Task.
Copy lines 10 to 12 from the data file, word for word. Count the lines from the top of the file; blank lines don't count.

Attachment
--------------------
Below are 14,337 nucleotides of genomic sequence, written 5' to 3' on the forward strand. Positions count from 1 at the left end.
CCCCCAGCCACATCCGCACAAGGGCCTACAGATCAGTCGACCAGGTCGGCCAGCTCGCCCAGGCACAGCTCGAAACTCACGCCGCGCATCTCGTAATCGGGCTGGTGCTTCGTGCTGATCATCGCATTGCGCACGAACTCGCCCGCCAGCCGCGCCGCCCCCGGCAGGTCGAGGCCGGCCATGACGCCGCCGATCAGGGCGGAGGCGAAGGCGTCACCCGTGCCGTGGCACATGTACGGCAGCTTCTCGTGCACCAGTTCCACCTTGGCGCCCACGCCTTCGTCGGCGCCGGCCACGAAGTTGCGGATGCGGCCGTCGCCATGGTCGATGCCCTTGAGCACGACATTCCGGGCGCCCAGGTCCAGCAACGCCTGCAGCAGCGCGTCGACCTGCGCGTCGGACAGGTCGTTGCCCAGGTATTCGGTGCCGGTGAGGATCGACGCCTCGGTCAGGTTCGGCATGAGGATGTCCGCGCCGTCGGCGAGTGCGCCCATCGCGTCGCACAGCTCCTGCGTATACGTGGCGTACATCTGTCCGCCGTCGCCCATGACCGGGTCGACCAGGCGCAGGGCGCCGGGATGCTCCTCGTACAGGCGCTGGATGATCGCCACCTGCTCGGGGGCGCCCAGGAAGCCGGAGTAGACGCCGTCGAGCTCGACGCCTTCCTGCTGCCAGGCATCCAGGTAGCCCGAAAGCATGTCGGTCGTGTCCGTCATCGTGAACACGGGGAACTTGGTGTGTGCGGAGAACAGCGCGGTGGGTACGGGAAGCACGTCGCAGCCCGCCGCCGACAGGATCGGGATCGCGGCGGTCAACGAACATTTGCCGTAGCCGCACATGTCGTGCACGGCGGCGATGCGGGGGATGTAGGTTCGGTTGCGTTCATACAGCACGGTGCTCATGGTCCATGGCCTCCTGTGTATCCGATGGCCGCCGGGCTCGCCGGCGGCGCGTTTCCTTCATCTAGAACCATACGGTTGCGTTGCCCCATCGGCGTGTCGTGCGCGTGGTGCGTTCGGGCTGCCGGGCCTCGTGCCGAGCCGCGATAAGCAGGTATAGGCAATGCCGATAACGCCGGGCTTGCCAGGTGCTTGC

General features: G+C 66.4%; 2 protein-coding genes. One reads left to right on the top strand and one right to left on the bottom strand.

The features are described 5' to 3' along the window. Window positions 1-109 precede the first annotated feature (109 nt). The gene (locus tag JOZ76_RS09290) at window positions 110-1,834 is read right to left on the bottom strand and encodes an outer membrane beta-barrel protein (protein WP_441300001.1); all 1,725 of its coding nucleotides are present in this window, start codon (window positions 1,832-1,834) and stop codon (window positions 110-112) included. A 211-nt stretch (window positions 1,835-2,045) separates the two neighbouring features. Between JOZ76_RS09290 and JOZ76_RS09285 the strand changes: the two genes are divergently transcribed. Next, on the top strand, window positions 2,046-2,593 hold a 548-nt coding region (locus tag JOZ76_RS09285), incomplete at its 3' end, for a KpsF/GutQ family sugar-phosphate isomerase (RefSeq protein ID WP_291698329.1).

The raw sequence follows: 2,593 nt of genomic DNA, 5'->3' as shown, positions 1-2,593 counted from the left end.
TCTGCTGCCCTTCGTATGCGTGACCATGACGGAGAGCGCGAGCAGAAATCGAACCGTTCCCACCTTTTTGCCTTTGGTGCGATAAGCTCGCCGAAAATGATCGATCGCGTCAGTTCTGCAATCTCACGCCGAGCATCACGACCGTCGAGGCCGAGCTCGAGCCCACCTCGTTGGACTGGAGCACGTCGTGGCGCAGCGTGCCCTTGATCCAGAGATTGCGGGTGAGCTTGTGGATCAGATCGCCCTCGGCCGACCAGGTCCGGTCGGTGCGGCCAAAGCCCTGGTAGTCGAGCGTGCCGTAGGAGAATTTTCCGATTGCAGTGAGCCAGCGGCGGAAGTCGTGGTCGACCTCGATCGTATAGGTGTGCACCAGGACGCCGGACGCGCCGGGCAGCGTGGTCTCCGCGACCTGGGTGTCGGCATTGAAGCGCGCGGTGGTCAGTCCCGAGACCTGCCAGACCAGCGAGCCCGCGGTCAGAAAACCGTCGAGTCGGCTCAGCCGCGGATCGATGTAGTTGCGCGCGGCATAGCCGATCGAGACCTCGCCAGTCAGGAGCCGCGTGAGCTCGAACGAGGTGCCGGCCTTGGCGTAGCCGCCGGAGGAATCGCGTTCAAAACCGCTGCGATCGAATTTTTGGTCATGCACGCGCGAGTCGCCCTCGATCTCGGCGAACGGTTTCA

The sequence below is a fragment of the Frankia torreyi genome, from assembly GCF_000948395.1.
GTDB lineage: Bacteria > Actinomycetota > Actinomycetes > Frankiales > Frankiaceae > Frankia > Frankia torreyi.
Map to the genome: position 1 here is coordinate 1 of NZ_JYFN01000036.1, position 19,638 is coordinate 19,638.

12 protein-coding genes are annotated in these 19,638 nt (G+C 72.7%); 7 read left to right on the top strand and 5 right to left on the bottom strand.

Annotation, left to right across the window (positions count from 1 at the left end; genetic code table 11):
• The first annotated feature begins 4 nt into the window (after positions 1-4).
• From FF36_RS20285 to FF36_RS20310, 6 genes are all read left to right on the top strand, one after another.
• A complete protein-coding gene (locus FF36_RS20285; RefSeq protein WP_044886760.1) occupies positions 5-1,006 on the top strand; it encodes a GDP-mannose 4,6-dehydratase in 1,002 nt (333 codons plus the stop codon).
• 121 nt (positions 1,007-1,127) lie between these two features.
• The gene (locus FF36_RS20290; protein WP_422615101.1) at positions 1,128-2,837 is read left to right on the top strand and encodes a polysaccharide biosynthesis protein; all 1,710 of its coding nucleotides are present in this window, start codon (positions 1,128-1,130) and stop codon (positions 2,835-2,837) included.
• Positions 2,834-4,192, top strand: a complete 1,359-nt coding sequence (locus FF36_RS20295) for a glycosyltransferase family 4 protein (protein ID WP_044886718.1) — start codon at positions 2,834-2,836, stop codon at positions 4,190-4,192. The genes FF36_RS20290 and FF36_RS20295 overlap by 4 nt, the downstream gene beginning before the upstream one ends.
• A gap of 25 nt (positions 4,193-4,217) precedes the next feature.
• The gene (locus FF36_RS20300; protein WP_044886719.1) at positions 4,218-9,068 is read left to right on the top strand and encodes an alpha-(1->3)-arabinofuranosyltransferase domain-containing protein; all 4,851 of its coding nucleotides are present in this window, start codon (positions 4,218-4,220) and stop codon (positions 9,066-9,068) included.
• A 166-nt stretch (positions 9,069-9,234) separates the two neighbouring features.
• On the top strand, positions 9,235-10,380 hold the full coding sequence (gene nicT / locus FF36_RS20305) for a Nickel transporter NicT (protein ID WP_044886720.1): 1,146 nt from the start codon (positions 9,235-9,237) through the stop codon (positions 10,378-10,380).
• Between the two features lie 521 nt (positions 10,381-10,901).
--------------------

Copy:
12 protein-coding genes are annotated in these 19,638 nt (G+C 72.7%); 7 read left to right on the top strand and 5 right to left on the bottom strand.

Annotation, left to right across the window (positions count from 1 at the left end; genetic code table 11):
• The first annotated feature begins 4 nt into the window (after positions 1-4).